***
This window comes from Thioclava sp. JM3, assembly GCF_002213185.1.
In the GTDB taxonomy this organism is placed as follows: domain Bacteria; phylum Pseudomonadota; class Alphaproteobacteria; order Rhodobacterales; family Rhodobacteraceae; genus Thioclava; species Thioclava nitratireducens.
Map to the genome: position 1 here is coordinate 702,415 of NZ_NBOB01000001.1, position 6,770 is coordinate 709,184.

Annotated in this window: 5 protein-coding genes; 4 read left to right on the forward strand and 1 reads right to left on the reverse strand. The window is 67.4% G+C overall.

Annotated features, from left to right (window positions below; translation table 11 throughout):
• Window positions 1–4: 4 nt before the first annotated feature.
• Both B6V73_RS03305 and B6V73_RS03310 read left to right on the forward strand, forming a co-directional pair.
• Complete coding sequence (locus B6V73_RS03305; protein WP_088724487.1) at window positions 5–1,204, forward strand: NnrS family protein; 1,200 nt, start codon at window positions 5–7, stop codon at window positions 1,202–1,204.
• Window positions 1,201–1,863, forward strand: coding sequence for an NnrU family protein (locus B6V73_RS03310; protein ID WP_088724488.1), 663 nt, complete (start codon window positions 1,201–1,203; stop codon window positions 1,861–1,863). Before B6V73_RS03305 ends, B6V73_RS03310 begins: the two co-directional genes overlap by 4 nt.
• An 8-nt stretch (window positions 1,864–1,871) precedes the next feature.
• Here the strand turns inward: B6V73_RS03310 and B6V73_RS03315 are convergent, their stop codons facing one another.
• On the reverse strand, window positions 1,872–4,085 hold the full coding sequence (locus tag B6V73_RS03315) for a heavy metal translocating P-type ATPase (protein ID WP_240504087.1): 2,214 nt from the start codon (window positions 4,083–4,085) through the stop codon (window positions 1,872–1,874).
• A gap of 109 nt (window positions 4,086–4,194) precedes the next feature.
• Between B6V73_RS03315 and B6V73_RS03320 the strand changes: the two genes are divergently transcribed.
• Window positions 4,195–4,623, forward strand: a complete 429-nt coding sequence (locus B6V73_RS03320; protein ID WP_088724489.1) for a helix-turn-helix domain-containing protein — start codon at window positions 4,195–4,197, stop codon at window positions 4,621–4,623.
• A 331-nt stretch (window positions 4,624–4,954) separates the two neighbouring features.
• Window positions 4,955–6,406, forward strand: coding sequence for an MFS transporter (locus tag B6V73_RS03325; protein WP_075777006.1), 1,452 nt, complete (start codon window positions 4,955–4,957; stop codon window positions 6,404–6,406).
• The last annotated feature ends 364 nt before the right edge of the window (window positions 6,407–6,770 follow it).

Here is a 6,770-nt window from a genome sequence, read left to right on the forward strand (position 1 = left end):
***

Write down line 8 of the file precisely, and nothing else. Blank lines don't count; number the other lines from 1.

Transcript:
• Complete coding sequence (locus B6V73_RS03305; protein WP_088724487.1) at window positions 5–1,204, forward strand: NnrS family protein; 1,200 nt, start codon at window positions 5–7, stop codon at window positions 1,202–1,204.